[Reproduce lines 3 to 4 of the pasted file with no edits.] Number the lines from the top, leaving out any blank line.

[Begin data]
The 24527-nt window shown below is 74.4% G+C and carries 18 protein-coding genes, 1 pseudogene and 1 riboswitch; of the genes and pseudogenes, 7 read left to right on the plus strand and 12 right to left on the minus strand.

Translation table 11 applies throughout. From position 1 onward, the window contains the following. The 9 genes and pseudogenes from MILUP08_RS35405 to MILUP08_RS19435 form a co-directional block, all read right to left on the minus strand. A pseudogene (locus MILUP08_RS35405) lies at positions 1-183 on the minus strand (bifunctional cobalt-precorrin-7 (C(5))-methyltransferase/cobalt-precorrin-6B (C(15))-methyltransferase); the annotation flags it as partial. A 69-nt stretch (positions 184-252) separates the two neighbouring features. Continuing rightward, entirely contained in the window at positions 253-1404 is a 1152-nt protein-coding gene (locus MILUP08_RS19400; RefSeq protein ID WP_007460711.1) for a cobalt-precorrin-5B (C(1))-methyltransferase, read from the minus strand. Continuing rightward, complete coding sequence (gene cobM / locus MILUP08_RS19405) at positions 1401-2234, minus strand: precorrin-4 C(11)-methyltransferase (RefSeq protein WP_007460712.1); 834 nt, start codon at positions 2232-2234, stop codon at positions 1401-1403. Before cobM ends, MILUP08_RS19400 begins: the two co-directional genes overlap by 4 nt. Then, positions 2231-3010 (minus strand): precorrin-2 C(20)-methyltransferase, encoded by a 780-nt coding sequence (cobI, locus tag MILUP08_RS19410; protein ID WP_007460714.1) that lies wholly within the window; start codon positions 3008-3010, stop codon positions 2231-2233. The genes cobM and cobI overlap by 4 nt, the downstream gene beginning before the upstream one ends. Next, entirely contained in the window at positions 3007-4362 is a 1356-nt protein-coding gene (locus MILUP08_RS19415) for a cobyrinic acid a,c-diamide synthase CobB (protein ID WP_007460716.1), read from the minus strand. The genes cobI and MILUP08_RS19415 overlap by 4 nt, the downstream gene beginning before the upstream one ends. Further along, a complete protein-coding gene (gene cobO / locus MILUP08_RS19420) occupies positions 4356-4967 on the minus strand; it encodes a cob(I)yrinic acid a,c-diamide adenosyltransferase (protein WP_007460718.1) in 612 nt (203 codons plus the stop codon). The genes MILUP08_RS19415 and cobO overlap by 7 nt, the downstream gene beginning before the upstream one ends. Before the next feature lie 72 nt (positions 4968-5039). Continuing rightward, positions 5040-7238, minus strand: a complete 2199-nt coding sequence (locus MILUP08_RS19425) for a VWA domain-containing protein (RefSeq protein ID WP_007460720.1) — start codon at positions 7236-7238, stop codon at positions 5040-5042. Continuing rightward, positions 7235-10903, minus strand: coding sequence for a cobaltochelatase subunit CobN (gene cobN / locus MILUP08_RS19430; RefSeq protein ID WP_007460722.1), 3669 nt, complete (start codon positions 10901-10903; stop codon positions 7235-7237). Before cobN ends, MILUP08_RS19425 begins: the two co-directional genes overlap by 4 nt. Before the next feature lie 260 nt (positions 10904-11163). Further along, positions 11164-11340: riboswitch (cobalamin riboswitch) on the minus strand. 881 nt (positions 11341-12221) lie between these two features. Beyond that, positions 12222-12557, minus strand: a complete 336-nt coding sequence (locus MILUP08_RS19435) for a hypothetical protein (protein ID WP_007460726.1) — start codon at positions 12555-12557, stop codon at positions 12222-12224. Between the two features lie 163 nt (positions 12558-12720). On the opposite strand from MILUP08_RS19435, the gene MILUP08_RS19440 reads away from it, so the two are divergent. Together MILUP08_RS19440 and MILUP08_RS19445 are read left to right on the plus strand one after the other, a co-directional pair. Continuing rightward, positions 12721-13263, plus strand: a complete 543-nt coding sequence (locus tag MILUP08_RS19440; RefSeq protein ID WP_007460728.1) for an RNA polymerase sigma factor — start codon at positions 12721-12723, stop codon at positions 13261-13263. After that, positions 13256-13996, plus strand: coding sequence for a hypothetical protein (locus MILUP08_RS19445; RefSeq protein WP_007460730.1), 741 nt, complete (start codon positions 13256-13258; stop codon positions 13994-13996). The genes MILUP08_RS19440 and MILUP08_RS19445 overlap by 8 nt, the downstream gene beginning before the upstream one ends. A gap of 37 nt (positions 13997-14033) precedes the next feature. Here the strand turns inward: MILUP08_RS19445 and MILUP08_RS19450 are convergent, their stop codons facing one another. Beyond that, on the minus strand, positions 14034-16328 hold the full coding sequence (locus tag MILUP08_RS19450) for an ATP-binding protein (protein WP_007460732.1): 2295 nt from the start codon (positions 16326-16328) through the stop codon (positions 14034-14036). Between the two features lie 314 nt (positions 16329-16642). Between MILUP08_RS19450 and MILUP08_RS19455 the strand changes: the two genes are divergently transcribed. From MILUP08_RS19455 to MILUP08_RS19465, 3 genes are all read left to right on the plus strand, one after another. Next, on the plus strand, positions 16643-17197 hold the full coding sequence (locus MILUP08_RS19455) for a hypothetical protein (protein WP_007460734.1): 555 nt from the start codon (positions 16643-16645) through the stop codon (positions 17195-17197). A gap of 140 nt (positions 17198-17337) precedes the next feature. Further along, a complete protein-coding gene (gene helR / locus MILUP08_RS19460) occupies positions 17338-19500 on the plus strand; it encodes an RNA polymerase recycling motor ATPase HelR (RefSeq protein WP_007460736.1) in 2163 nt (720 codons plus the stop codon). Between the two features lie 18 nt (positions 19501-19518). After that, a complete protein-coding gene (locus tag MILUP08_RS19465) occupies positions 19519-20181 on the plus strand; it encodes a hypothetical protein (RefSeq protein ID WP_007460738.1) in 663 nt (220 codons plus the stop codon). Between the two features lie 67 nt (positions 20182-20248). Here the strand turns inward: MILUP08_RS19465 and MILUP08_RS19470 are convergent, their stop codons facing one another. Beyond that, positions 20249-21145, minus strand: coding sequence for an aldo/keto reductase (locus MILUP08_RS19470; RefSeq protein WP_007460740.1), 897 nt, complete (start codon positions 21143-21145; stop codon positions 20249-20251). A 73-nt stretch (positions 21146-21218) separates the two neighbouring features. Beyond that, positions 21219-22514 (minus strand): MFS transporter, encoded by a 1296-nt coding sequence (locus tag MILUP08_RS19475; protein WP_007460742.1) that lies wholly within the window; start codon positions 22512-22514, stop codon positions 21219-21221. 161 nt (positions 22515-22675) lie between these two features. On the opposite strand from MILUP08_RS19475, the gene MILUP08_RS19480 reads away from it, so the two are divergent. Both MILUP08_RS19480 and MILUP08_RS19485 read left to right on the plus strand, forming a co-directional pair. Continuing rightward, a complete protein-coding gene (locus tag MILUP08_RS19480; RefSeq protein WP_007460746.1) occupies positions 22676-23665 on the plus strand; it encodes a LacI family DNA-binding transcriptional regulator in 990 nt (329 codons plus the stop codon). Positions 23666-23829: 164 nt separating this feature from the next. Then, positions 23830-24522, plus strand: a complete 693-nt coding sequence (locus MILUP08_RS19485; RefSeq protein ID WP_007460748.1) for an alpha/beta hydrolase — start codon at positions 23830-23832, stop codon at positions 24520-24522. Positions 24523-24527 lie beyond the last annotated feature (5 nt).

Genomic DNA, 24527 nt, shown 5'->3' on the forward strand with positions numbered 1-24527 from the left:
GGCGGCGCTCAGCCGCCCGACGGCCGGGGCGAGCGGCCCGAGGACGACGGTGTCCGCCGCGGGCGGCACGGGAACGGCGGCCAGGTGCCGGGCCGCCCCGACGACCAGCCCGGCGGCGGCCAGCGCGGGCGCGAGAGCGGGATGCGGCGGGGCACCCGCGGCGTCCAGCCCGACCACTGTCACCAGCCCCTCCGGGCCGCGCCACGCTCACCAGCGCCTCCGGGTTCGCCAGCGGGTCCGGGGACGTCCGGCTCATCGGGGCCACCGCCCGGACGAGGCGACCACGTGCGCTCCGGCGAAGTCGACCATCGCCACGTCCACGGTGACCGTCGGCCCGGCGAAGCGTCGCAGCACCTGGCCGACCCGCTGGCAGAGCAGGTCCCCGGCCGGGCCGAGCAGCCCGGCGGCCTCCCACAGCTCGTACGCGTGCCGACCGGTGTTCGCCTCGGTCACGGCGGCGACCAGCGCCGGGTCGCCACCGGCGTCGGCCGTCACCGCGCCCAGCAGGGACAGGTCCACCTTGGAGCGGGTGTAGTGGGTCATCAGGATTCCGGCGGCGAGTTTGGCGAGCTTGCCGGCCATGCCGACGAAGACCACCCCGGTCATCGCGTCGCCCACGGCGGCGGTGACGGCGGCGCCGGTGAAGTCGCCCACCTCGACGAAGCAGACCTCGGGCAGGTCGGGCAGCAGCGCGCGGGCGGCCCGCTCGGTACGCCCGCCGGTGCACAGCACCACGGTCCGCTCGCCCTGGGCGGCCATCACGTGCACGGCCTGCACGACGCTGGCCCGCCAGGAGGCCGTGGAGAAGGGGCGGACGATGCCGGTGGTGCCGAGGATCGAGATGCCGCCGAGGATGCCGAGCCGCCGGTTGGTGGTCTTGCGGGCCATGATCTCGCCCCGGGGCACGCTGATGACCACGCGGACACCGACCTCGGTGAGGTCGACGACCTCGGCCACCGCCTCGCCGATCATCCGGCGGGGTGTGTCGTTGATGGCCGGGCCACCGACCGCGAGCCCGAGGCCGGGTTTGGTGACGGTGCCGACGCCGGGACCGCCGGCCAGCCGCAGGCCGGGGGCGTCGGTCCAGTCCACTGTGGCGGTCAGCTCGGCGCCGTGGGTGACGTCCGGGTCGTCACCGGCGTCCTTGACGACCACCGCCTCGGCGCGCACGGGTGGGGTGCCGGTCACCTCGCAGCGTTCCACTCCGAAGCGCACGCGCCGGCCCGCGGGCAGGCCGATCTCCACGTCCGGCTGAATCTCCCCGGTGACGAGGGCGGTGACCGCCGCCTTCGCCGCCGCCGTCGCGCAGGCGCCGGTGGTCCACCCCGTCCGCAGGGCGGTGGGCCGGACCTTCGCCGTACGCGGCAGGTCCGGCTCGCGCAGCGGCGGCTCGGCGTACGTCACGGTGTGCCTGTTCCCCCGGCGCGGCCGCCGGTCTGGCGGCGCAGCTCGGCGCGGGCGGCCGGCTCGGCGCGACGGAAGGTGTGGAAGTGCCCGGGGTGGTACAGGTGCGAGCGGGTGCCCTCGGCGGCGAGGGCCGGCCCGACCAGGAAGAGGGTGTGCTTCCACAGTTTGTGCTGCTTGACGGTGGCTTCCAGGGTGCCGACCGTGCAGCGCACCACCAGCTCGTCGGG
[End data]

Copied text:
Genomic DNA, 24527 nt, shown 5'->3' on the forward strand with positions numbered 1-24527 from the left:
GGCGGCGCTCAGCCGCCCGACGGCCGGGGCGAGCGGCCCGAGGACGACGGTGTCCGCCGCGGGCGGCACGGGAACGGCGGCCAGGTGCCGGGCCGCCCCGACGACCAGCCCGGCGGCGGCCAGCGCGGGCGCGAGAGCGGGATGCGGCGGGGCACCCGCGGCGTCCAGCCCGACCACTGTCACCAGCCCCTCCGGGCCGCGCCACGCTCACCAGCGCCTCCGGGTTCGCCAGCGGGTCCGGGGACGTCCGGCTCATCGGGGCCACCGCCCGGACGAGGCGACCACGTGCGCTCCGGCGAAGTCGACCATCGCCACGTCCACGGTGACCGTCGGCCCGGCGAAGCGTCGCAGCACCTGGCCGACCCGCTGGCAGAGCAGGTCCCCGGCCGGGCCGAGCAGCCCGGCGGCCTCCCACAGCTCGTACGCGTGCCGACCGGTGTTCGCCTCGGTCACGGCGGCGACCAGCGCCGGGTCGCCACCGGCGTCGGCCGTCACCGCGCCCAGCAGGGACAGGTCCACCTTGGAGCGGGTGTAGTGGGTCATCAGGATTCCGGCGGCGAGTTTGGCGAGCTTGCCGGCCATGCCGACGAAGACCACCCCGGTCATCGCGTCGCCCACGGCGGCGGTGACGGCGGCGCCGGTGAAGTCGCCCACCTCGACGAAGCAGACCTCGGGCAGGTCGGGCAGCAGCGCGCGGGCGGCCCGCTCGGTACGCCCGCCGGTGCACAGCACCACGGTCCGCTCGCCCTGGGCGGCCATCACGTGCACGGCCTGCACGACGCTGGCCCGCCAGGAGGCCGTGGAGAAGGGGCGGACGATGCCGGTGGTGCCGAGGATCGAGATGCCGCCGAGGATGCCGAGCCGCCGGTTGGTGGTCTTGCGGGCCATGATCTCGCCCCGGGGCACGCTGATGACCACGCGGACACCGACCTCGGTGAGGTCGACGACCTCGGCCACCGCCTCGCCGATCATCCGGCGGGGTGTGTCGTTGATGGCCGGGCCACCGACCGCGAGCCCGAGGCCGGGTTTGGTGACGGTGCCGACGCCGGGACCGCCGGCCAGCCGCAGGCCGGGGGCGTCGGTCCAGTCCACTGTGGCGGTCAGCTCGGCGCCGTGGGTGACGTCCGGGTCGTCACCGGCGTCCTTGACGACCACCGCCTCGGCGCGCACGGGTGGGGTGCCGGTCACCTCGCAGCGTTCCACTCCGAAGCGCACGCGCCGGCCCGCGGGCAGGCCGATCTCCACGTCCGGCTGAATCTCCCCGGTGACGAGGGCGGTGACCGCCGCCTTCGCCGCCGCCGTCGCGCAGGCGCCGGTGGTCCACCCCGTCCGCAGGGCGGTGGGCCGGACCTTCGCCGTACGCGGCAGGTCCGGCTCGCGCAGCGGCGGCTCGGCGTACGTCACGGTGTGCCTGTTCCCCCGGCGCGGCCGCCGGTCTGGCGGCGCAGCTCGGCGCGGGCGGCCGGCTCGGCGCGACGGAAGGTGTGGAAGTGCCCGGGGTGGTACAGGTGCGAGCGGGTGCCCTCGGCGGCGAGGGCCGGCCCGACCAGGAAGAGGGTGTGCTTCCACAGTTTGTGCTGCTTGACGGTGGCTTCCAGGGTGCCGACCGTGCAGCGCACCACCAGCTCGTCGGG